How you are giving one precocious teenager the chance for a brighter Christmas — and a better future.
“When I was a kid, Christmas was awesome,” says Isis, a 14-yearold guest who lives at Hope Gardens with her mother, Shwonna, and five younger siblings. “It was all about family, food, and presents — I usually got whatever I wanted.”
But one of her favorite memories every year was singing Jingle Bell Rock at the top of her lungs, at school or around the Christmas tree, whether anyone joined in or not. It just made her happy.
That happiness, however, was always short-lived. Her father was a controlling alcoholic who emotionally, verbally, and physically abused Shwonna. “It made me really angry and really sad at the same time,” Isis recalls. “Sometimes I wanted to hit my dad. I wanted to scream, ‘Why are you doing that to Mom? You’re supposed to love each other!’”
Three years ago, Isis’ parents finally split up for good. The abuse and tension ended in her family, but new challenges emerged. Isis’ mom suddenly struggled to make ends meet. The instability left Isis angry and hurt — and she showed it by carrying a chip on her shoulder and keeping people at a distance.
After a second relationship failed last year, Shwonna had no choice but to bring Isis and her five other children to Union Rescue Mission and then Hope Gardens. As Shwonna slowly started putting her life back together, Isis grew as well. “I wasn’t prepared for any of this,” she admits. “I had so much doubt. But the people here really loved and cared about me. They taught me to be more understanding, and how to stop being angry and intimidating people all the time. I’m learning to love people again. I’m a good kid.”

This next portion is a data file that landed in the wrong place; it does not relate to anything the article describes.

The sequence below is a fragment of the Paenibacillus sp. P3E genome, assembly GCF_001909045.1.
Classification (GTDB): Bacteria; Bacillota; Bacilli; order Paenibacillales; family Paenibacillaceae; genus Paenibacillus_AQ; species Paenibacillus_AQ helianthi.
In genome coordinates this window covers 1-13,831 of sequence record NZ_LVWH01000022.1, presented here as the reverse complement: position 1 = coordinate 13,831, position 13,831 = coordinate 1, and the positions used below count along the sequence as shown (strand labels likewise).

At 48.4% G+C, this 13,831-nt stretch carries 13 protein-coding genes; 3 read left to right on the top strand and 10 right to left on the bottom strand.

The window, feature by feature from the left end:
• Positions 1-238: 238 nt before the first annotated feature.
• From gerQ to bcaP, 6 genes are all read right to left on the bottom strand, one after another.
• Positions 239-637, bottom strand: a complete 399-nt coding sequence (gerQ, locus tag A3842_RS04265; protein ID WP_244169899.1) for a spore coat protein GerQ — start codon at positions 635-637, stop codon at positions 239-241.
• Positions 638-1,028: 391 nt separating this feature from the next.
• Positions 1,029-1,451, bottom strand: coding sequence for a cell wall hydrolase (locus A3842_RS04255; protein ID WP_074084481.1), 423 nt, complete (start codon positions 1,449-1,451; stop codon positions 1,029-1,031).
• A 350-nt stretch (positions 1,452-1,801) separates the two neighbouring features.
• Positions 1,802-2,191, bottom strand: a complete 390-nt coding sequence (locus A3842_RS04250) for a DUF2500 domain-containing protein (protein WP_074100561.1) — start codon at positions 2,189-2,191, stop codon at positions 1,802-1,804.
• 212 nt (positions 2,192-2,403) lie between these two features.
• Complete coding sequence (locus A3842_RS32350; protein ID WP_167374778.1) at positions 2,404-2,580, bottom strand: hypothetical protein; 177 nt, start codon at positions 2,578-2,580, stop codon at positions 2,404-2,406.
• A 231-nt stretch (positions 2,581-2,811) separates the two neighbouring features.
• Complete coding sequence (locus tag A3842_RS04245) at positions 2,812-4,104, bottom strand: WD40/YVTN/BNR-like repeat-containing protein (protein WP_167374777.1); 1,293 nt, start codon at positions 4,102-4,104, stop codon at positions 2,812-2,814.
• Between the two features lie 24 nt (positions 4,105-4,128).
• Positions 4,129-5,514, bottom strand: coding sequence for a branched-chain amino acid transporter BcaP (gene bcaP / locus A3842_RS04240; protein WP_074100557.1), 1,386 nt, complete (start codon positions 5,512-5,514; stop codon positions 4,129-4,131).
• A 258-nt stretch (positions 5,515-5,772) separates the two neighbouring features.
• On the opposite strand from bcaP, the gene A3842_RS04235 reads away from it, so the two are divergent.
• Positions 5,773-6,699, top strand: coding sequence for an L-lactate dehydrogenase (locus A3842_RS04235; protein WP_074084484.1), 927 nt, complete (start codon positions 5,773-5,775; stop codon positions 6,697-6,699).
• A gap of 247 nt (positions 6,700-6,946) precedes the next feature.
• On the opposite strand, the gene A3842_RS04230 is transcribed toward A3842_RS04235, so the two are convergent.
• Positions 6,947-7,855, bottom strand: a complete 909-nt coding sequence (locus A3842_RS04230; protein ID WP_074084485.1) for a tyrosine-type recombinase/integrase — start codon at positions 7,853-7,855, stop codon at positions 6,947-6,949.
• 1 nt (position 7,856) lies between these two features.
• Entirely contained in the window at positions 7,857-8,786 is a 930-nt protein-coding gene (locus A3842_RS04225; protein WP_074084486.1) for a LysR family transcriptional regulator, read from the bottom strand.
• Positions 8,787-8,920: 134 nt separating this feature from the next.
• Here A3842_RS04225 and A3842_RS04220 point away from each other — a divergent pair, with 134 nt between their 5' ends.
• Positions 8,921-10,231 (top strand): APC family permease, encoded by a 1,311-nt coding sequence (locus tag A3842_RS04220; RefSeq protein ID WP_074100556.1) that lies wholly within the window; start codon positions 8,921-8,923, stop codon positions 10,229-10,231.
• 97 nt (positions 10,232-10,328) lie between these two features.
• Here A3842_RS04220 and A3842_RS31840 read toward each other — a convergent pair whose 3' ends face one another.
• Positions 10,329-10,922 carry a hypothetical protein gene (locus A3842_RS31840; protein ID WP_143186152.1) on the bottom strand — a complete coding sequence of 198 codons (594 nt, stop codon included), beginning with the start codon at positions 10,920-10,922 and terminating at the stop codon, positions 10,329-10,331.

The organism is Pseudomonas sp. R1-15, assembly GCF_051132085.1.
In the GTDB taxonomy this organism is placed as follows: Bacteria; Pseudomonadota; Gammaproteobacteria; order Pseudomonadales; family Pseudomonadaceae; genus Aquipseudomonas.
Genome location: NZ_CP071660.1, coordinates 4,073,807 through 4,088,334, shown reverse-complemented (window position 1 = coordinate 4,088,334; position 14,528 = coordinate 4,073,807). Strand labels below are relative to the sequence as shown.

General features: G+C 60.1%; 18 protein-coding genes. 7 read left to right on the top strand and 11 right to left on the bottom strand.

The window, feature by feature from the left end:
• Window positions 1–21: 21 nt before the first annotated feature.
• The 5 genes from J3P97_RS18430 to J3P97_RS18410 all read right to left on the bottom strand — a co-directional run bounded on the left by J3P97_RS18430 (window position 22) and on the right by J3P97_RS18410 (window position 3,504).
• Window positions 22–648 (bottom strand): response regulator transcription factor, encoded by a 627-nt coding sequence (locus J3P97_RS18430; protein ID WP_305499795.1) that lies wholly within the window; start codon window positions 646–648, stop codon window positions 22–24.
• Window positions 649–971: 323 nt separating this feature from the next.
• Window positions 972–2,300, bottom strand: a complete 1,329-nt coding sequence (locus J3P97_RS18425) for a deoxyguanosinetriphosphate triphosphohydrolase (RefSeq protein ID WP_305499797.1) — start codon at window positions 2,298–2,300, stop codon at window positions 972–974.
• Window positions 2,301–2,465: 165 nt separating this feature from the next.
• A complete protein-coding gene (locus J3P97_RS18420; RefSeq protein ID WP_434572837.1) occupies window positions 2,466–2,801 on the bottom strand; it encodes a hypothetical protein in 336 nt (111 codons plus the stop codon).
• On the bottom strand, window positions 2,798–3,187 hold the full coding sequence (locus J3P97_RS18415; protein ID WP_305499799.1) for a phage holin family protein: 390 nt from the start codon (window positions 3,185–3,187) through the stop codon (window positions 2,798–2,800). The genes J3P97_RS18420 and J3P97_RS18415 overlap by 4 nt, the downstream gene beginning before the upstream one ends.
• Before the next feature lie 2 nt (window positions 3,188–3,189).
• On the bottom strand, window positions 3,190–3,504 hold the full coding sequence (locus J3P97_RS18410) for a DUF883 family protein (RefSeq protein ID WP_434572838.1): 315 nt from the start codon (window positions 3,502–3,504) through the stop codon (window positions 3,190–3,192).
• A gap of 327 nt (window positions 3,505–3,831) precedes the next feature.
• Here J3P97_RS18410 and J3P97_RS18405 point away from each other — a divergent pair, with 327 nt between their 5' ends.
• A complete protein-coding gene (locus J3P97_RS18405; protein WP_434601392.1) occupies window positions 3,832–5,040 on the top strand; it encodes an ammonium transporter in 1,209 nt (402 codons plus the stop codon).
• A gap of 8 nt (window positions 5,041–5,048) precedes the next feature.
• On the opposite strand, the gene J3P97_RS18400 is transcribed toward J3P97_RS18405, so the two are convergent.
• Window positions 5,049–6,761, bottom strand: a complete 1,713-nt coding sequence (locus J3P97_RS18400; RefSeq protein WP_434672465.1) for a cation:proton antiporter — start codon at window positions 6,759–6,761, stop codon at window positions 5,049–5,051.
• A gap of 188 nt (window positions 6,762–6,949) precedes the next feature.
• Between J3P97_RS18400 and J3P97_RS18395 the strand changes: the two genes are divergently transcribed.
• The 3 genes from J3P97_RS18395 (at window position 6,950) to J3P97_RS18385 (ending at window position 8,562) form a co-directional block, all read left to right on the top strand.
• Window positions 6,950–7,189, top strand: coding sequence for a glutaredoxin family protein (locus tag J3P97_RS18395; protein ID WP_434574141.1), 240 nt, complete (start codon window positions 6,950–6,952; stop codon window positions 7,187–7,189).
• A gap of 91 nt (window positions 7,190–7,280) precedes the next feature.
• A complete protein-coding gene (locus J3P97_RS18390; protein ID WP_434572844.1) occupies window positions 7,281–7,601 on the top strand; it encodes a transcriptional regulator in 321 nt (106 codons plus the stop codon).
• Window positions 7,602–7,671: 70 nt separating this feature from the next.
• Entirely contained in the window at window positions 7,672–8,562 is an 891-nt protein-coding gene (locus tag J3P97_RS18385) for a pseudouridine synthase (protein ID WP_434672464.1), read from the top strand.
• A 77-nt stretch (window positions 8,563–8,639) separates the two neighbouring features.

Today, the 9th grader and near straight-A student is focused on a better future: She wants to attend Stanford University someday so she can become a surgeon. But this Christmas, she’s still just a kid, dancing around the Christmas tree, singing Jingle Bell Rock at the top of her lungs.
My Christmas Present — I Matter
The Christmas present Shwonna wanted more than anything, as a teenager, was for her mom to look her in the eye and say, “I know you and I love you.”
“To be honest,” she recalls, “I didn’t want gifts. I just wanted my mom to be there. To try. But then she started drinking more. So when I really needed her, I didn’t matter anymore.”
At 15, Shwonna felt lost. She never really knew her father. And her mother was unable to give her the guidance she needed — no surprise, given that her mother was raised in the foster system and had jumped from abusive relationship to abusive relationship her entire life. She didn’t know how to have a healthy relationship with a man, so how could she guide Shwonna?
A year later, Shwonna was pregnant with her first daughter, Isis, and living with her 19-year-old boyfriend, who was verbally and physically abusive, controlling, and an alcoholic. Fourteen years later, she left him, but soon got involved with another abusive man. When that relationship ended, Shwonna and her six children were homeless and came to Hope Gardens in May 2015.
That first Christmas at Hope Gardens was difficult for Shwonna. “I cried a lot,” she recalls. “I felt so alone. I was homeless, I had nothing, and I kept wondering, ‘How could I do this to my kids?’”
But the staff and other mothers surrounded Shwonna and her children with love and understanding. They listened and encouraged her, and Shwonna began to feel seen and heard for the first time in her life — like they really cared.
This Christmas, Shwonna is in school, studying child development, so she can one day open her own day care.
“Hope Gardens has shown me that Christmas is all about caring, giving thanks to God, and showing one another how much we love them,” Shwonna says. “It’s not about gifts, it’s about ministering to people. But I did get one gift: People I didn’t know accepted me and loved me for who I am. They showed me I really do matter. That was my Christmas present.”
Because of You For 125 years
Caroline’s Story, 1995
Darkness was falling when Caroline arrived at Union Rescue Mission on Christmas Eve. A tiny baby cried in her arms, and two children 8 and 5, clung to her legs, trembling.
“Can you help us? It’s almost Christmas and we have nowhere to go,” Caroline tearfully asked.